The US Army is looking to combat IEDs utilizing the same kind of technology often seen in sci-fi movies and video games: EMP grenades.
Today, the biggest threat against America's troops in Afghanistan is the IED, or Improvised Explosive Device. Combating this threat is difficult and dangerous. Jamming vehicles, robots and Explosive Ordinance Disposal teams have to be called in whenever an IED is discovered in order to neutralize it. It's an expensive and time consuming procedure, and unfortunately, though the US military has become better at detecting IEDs, some of them are still only discovered as they go off.
In order to simplify the procedure, bringing IED disposal down to an individual level, the US Army is looking into developing an EMP Grenade. The grenade would be portable and light weight enough to be carried by individual soldiers, and could be tossed near an IED to neutralize it. Indeed, it could even be tossed into a room where an unknown IED may exist, and neutralize the threat before it's even detected.
"When the pin is pulled, mr. Grenade is not our friend"
EMP, or Electro Magnetic Pulse, is a technology in which a strong wave of electromagnetic energy is used to overwhelm the circuitry of electronic devices. This is useful in IED disposal as many of them have electronic components. IEDs frequently have remote triggers, and in this case, EMP technology would shut down the device's circuit boards and make detonation (or indeed communication with the trigger) impossible.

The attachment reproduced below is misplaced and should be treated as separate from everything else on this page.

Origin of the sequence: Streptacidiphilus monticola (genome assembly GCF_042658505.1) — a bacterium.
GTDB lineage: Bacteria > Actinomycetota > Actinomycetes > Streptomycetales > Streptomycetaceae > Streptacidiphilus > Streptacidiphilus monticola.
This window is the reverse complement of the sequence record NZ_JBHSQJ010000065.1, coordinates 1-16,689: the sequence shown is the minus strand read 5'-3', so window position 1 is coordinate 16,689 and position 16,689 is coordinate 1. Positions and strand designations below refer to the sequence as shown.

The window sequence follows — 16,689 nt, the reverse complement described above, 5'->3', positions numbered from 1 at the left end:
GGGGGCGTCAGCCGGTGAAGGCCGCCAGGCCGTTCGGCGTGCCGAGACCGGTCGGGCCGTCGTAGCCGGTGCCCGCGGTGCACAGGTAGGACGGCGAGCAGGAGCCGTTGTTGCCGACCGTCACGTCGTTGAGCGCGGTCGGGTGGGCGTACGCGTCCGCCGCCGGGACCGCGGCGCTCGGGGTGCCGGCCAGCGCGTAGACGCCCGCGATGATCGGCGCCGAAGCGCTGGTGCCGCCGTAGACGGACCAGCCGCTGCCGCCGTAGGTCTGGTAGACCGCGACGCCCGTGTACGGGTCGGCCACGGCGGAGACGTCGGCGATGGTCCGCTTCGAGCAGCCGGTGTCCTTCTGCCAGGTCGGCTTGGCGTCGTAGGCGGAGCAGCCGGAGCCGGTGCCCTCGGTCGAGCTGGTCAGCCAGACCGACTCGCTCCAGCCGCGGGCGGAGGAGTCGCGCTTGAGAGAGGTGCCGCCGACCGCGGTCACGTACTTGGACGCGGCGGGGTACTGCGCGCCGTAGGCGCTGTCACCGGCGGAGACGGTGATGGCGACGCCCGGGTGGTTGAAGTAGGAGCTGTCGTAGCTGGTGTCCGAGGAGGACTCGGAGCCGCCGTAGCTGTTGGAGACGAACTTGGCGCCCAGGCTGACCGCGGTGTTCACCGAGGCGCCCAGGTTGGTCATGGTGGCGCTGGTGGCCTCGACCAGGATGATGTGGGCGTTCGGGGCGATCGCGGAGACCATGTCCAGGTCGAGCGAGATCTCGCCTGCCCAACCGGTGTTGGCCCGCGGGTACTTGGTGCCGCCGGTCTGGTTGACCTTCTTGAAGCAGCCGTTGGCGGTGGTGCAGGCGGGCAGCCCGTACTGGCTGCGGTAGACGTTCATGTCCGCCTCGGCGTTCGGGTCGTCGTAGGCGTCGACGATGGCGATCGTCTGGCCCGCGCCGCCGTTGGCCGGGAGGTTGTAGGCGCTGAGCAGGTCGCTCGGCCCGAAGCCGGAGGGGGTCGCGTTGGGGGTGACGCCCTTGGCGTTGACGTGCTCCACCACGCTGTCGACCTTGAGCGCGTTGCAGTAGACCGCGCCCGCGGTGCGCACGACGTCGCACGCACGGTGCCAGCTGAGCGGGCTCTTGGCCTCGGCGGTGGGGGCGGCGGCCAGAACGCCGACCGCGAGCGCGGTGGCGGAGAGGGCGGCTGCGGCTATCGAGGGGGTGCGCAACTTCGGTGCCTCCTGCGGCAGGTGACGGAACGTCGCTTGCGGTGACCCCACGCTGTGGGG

For the companies participating in the development of the device, the US Army has put a few restrictions on the design. For instance, it has to be small enough to be portable, in the same size range as “hand or robot delivered munitions, 40 mm grenades, Rocket Propelled Grenades (RPGs), and Stinger, Hydra, and Javelin missiles."
Additionally, the designers have to choose how to implement the EMP technology, as the grenade could either be explosive or non explosive. An non-explosive EMP device emits a series of compressed electromagnetic pulses at an ever increasing frequency, which should fry the circuitry of the targeted electronics. Unfortunately, non-explosive devices tend to be large and expensive. An explosive EMP device on the other hand, is much more powerful, and smaller, but uses superconducting materials to store the electromagnetic energy inside, and those materials have to be cooled. In addition, an explosive EMP grenade would most likely destroy itself during detonation, making it a one-shot device. Of course, the same goes for a fragmentation grenade, so perhaps self-destruction isn't a major concern.
It's going to be very interesting to see how the development of the EMP grenade continues and seeing it used in the field one day may really turn the tide of the war. However, they do have to get there first, and they seem to have a lot of work left. Even if the grenade works perfectly for example, there's still the issue of protecting the army's own equipment from being disabled by the grenades.